Upper sum and integral epsilon proof

I showed previously that $f(x)=\ln x$ on $[1,2]$ has the upper sum $$U(f,P_n)=\frac 1 n\sum_{i=1}^{n}\ln\left(1+\frac in\right)$$

I want to prove that $\forall\varepsilon>0$, $\exists N\in\mathbb{Z}$ such that when $n\geq N$ we have $$\left|U(f,P_n)-\int_1^2\ln x dx\right|<\varepsilon$$ So I see I need to show that the distance between the upper sum and the integral is small from a certain point. I know we have that as $n$ the number of partitions increases $U$ gets smaller. So that the upper sum converges to the true value of the integral (and thus also closer to the lower sum). It makes sense than that the distance between the upper sum and the integral would become small from a certain point. I also know of the result that (let the definite integral be $I$ and the Riemann sum be $S(f,P_n))$:

$$\left|S(f,P_n)-I \right|<\varepsilon$$ Which also adds to what I'm trying to prove.

Moving along. I calculated $\int_1^2\ln x dx$ to be $2\ln 2-1$) $$\left|\frac 1 n\sum_{i=1}^{n}\ln\left(1+\frac in\right)-2\ln 2-1\right|<\varepsilon$$

Kinda stuck here

• "Which I can write as $\frac{ln2}{n}$ right?" What do you mean ? You can bound $$\frac1n \sum_{i=1}^n \ln(1 + i/n) \leq \frac1n \cdot n \ln(2) = \ln(2)$$ Or using the fact $\ln(1+x) \leq x$ $$\frac1n \sum_{i=1}^n \ln(1 + i/n) \leq \frac1n \sum_{i=1}^n \frac{i}{n} = \frac{1}{n^2} \cdot n(n+1)/2$$ But the summation is not equal to $\ln(2)/n$. – Zubzub Mar 16 '17 at 9:50
• Ok thanks. Fixed and added. But now I'm even more lost. – themli Mar 16 '17 at 9:54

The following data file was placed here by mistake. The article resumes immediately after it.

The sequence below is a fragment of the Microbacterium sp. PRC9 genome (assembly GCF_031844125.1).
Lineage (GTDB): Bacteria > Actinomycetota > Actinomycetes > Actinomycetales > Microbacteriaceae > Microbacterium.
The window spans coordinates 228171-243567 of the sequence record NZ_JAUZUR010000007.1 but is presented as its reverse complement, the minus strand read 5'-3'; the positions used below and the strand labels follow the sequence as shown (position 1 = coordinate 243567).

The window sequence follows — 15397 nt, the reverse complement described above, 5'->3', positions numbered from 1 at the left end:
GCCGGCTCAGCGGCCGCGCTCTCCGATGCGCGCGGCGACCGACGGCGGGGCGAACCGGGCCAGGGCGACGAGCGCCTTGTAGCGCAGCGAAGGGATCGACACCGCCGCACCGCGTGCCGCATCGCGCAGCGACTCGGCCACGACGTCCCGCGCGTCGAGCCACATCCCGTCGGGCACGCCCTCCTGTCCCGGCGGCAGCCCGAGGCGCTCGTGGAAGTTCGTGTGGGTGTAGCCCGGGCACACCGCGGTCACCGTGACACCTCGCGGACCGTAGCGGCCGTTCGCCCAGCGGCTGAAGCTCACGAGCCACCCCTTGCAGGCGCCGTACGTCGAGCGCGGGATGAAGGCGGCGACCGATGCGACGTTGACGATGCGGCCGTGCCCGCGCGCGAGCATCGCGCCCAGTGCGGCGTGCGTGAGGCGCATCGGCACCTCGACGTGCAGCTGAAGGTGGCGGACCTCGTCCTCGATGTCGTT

Note that $$\int_1^2\ln xdx=\int_0^1\ln(1+x)dx=\sum_{i=1}^n\int_{\frac{i-1}{n}}^{\frac{i}{n}}\ln(1+x)dx, U(f,P_n)=\sum_{i=1}^n\int_{\frac{i-1}{n}}^{\frac{i}{n}}\ln(1+\frac{i}{n})dx$$ and that $f(x)=\ln(1+x)$ is increasing. So by the Lagrange MVT, one has \begin{eqnarray} &&|U(f,P_n)-\int_1^2\ln xdx|\\ &=&\bigg|\sum_{i=1}^n\int_{\frac{i-1}{n}}^{\frac{i}{n}}\bigg[\ln(1+\frac{i}{n})-\ln(1+x)\bigg]dx\bigg|\\ &=&\sum_{i=1}^n\int_{\frac{i-1}{n}}^{\frac{i}{n}}\bigg[\ln(1+\frac{i}{n})-\ln(1+x)\bigg]dx\\ &=&\sum_{i=1}^n\int_{\frac{i-1}{n}}^{\frac{i}{n}}\frac{1}{1+t_i}(\frac{i}{n}-x)dx\\ &\le&\sum_{i=1}^n\int_{\frac{i-1}{n}}^{\frac{i}{n}}\frac{1}{1+t_i}(\frac{i}{n}-\frac{i-1}{n})dx\\ &\le&\sum_{i=1}^n\frac{1}{n}\int_{\frac{i-1}{n}}^{\frac{i}{n}}1dx\\ &=&\frac{1}{n}. \end{eqnarray} Thus for $\forall \epsilon>0$, there is $N\in\mathbb{N}$ such that when $n\ge N$, one has $\frac{1}{n}<\epsilon$. This implies $$|U(f,P_n)-\int_1^2\ln xdx|<\epsilon.$$
• What was that you did with when you went from $\ln$ to $t_i$'s? – themli Mar 16 '17 at 14:33
• @themli, $\frac{1}{1+t_i}\le1$. – xpaul Mar 16 '17 at 14:47
• So there should be a $\leq$ sign when you change to $t_i$? From line 3 to 4. Sorry but this proof seems beyond my current comprehension. So I was kinda lost at that point. But awesome work either way. – themli Mar 16 '17 at 14:52
• $\ln(1+\frac{i}{n})-\ln(1+x)=\frac{1}{1+t_i}(\frac{i}{n}-x)$, $t_i\in (x,\frac{i}{n})$. – xpaul Mar 16 '17 at 14:55